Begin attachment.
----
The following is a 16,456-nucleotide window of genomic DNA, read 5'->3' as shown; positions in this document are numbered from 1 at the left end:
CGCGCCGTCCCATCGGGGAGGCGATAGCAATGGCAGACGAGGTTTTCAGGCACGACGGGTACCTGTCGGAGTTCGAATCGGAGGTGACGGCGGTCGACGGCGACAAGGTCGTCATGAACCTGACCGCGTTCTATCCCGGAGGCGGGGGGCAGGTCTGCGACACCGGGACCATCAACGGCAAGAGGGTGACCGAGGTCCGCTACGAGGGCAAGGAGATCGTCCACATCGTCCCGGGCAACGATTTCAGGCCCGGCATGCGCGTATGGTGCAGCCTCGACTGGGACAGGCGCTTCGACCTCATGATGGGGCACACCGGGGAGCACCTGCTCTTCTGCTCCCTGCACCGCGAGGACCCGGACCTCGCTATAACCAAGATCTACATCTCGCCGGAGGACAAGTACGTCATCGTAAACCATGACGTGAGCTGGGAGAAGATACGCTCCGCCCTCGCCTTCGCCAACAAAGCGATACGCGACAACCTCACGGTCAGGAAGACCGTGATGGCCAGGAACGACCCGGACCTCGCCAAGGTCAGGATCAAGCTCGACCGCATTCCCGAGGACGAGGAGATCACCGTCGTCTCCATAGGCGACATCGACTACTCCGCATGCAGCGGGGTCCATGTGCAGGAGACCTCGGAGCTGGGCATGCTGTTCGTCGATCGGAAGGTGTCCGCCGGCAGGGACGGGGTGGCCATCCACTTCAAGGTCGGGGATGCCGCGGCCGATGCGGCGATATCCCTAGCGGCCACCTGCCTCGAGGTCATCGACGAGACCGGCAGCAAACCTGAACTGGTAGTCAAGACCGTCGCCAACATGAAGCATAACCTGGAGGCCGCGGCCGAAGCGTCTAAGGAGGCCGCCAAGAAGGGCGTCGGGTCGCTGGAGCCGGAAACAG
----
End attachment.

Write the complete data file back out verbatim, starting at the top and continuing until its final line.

The following is a 16,456-nucleotide window of genomic DNA, read 5'->3' as shown; positions in this document are numbered from 1 at the left end:
CGCGCCGTCCCATCGGGGAGGCGATAGCAATGGCAGACGAGGTTTTCAGGCACGACGGGTACCTGTCGGAGTTCGAATCGGAGGTGACGGCGGTCGACGGCGACAAGGTCGTCATGAACCTGACCGCGTTCTATCCCGGAGGCGGGGGGCAGGTCTGCGACACCGGGACCATCAACGGCAAGAGGGTGACCGAGGTCCGCTACGAGGGCAAGGAGATCGTCCACATCGTCCCGGGCAACGATTTCAGGCCCGGCATGCGCGTATGGTGCAGCCTCGACTGGGACAGGCGCTTCGACCTCATGATGGGGCACACCGGGGAGCACCTGCTCTTCTGCTCCCTGCACCGCGAGGACCCGGACCTCGCTATAACCAAGATCTACATCTCGCCGGAGGACAAGTACGTCATCGTAAACCATGACGTGAGCTGGGAGAAGATACGCTCCGCCCTCGCCTTCGCCAACAAAGCGATACGCGACAACCTCACGGTCAGGAAGACCGTGATGGCCAGGAACGACCCGGACCTCGCCAAGGTCAGGATCAAGCTCGACCGCATTCCCGAGGACGAGGAGATCACCGTCGTCTCCATAGGCGACATCGACTACTCCGCATGCAGCGGGGTCCATGTGCAGGAGACCTCGGAGCTGGGCATGCTGTTCGTCGATCGGAAGGTGTCCGCCGGCAGGGACGGGGTGGCCATCCACTTCAAGGTCGGGGATGCCGCGGCCGATGCGGCGATATCCCTAGCGGCCACCTGCCTCGAGGTCATCGACGAGACCGGCAGCAAACCTGAACTGGTAGTCAAGACCGTCGCCAACATGAAGCATAACCTGGAGGCCGCGGCCGAAGCGTCTAAGGAGGCCGCCAAGAAGGGCGTCGGGTCGCTGGAGCCGGAAACAG